with Melis Buyruk
Human Ears and Animals Emerge from Dense Fields of Porcelain Foliage Sculpted by Melis Buyruk
Cradled within wooden boxes, leaves, blossoms, animals, and the occasional bit of human anatomy form the dense topographies of Melis Buyruk (previously). The Turkish artist blends various organic elements into sprawling, monochromatic works made of porcelain that are mesmerizing in intricacy with slightly unearthly undertones. In multiple recent works like the “Blooming Light” and “Golden Bloom,” for example, a single ear appears amidst the mosses and foliage, embedding the fragmented human body part within the largely floral ecosystem.
The works shown here are included in Buyruk’s solo show titled Habitat: Bloom, which is on view through September 2 at Leila Heller. Visit her Instagram for a peek into her studio and process.
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Porcelain Fauna and Human Anatomy Embedded into Thick Botanical Fields by Artist Melis Buyruk
When asked why her porcelain works are unpainted, Turkish artist Melis Buyruk answered that adding color to nature dictates meaning. “I like to avoid using descriptive elements such as color,” she said in an interview about her recent exhibition Habitats at Leila Heller Gallery. “I also prefer to encourage the spectator to immers(e) themselves into the work, and get lost in the details, discovering something new with each viewing. Using color would separate forms more succinctly, and I am interested in non-hierarchical hybridity.”
Based in Istanbul, Buyruk creates monochromatic fields that are concentrated with realistic flowers, succulents, and mosses. Many of the large-scale works span more than four feet and are encased in wooden boxes. The artist discreetly situates a pig, hawk, and bearded dragon, among other birds and rodents, near the center. Look closer, though, and spot human ears and lips.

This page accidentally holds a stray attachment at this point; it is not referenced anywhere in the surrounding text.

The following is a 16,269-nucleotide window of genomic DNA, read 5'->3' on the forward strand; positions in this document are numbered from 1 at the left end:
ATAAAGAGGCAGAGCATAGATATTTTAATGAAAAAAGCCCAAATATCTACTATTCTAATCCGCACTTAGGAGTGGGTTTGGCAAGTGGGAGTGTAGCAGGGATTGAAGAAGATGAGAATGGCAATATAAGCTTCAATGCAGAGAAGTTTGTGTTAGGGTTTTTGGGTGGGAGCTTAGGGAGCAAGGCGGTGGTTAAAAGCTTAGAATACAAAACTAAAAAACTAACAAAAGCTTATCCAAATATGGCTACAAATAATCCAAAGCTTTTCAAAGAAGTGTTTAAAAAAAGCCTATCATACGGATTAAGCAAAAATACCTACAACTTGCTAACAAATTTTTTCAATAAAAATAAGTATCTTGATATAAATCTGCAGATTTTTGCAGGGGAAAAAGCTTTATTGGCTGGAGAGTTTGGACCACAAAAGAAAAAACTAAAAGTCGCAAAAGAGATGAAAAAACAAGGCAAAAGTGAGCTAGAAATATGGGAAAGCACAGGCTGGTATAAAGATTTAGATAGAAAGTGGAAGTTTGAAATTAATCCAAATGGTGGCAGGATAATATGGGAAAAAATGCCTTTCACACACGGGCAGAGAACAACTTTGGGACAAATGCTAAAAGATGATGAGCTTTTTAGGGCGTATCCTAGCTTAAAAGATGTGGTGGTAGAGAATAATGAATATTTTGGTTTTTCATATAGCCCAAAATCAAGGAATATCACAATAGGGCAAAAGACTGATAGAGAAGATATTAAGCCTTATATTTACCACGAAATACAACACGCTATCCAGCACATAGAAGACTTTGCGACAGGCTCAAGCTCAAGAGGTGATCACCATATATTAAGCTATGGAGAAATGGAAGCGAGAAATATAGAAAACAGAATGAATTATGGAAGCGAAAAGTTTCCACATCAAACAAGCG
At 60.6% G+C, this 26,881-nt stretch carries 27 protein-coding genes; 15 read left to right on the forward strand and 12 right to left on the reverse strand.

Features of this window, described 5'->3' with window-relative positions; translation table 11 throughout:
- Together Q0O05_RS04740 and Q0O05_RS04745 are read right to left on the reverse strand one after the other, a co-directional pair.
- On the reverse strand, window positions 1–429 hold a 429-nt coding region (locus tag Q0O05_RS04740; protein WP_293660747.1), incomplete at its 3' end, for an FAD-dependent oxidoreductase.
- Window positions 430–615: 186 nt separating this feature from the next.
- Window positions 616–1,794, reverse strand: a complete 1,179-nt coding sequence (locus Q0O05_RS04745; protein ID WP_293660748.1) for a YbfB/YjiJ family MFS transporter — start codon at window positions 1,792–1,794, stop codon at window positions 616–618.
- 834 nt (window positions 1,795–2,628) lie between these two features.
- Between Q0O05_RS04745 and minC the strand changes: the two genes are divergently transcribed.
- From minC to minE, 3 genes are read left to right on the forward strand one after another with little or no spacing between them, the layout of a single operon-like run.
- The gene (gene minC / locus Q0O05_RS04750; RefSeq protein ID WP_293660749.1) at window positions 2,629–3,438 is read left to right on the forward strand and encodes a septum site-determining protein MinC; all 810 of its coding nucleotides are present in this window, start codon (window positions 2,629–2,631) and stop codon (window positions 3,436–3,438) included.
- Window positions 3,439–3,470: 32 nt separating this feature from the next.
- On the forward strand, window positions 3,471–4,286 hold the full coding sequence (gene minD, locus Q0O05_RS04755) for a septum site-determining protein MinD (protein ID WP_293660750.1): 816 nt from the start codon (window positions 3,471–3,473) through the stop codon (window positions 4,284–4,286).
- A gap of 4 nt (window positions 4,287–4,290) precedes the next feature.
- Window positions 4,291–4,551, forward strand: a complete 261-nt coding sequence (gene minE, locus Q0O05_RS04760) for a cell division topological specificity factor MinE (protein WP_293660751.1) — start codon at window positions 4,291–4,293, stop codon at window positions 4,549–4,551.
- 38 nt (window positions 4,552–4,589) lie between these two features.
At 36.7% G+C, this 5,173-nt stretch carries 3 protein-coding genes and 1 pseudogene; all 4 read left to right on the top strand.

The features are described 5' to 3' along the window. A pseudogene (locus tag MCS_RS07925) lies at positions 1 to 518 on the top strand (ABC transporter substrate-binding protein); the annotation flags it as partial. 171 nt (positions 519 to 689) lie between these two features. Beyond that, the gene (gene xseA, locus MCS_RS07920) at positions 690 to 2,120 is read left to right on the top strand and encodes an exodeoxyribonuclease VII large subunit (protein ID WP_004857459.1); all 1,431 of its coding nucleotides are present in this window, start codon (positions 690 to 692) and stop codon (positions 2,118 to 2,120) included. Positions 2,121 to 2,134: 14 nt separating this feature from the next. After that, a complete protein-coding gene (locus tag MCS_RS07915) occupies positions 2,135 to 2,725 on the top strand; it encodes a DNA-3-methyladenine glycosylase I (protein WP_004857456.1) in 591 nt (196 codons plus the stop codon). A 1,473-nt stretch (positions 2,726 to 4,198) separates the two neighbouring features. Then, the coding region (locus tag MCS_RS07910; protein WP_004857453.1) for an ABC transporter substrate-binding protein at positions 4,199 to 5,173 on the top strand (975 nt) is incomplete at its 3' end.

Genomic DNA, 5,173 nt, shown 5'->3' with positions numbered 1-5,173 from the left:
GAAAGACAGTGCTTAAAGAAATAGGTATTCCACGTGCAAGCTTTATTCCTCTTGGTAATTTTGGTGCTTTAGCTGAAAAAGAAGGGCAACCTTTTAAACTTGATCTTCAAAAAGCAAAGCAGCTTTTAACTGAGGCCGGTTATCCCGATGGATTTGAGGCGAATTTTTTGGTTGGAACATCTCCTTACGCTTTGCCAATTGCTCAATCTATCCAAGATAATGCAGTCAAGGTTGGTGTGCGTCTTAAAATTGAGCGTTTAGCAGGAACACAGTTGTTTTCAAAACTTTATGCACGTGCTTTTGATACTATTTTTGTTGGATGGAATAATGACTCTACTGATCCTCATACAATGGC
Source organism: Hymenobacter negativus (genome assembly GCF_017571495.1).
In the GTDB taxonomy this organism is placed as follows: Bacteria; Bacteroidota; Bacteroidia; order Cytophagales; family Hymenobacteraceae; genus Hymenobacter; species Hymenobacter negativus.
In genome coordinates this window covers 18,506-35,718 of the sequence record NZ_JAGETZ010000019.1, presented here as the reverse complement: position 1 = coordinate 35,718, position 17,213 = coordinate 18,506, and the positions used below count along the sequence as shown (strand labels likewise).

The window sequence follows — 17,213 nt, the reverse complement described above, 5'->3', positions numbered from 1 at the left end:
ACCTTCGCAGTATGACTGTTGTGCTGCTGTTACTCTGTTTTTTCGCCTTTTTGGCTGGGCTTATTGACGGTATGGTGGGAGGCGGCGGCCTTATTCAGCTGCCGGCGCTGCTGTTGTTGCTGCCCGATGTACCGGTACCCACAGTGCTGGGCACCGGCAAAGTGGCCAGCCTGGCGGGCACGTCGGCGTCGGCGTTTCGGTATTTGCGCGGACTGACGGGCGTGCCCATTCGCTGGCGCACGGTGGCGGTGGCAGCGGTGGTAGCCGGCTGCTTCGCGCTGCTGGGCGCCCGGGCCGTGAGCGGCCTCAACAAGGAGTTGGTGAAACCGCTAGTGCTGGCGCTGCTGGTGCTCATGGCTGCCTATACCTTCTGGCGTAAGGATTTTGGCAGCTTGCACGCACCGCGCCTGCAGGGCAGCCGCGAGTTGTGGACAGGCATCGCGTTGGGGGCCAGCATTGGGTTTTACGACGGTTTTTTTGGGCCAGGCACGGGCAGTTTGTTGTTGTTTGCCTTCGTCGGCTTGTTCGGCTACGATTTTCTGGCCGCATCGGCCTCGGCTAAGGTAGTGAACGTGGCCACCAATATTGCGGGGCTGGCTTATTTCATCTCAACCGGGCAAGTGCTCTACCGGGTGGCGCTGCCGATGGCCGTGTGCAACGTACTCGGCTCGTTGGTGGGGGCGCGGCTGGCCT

By embedding animals and anatomy evenly into the botanical topography, Buyruk hopes to dismantle hierarchies of species and reject the idea of human superiority. She also has chosen animals that inspire fearful reactions from people.
Certain animals pose a serious threat to human evolution, which has been engraved in our DNA. We find some animals uncomfortable or frightening because (of) their shape or color, causing us to negatively and incur a ‘flight’ response. I wanted to juxtapose our age-old, biologically rendered fear against our socially conditioned admiration for flowers, and position them together.
Buyruk noted that while quarantined in her home because of the coronavirus pandemic, she’s been thinking about the instability of people’s control over nature. “What we experienced during the pandemic process enabled us to face the weaknesses of the human species again,” she said. For more of the artist’s impeccably detailed habitats, head to Instagram.
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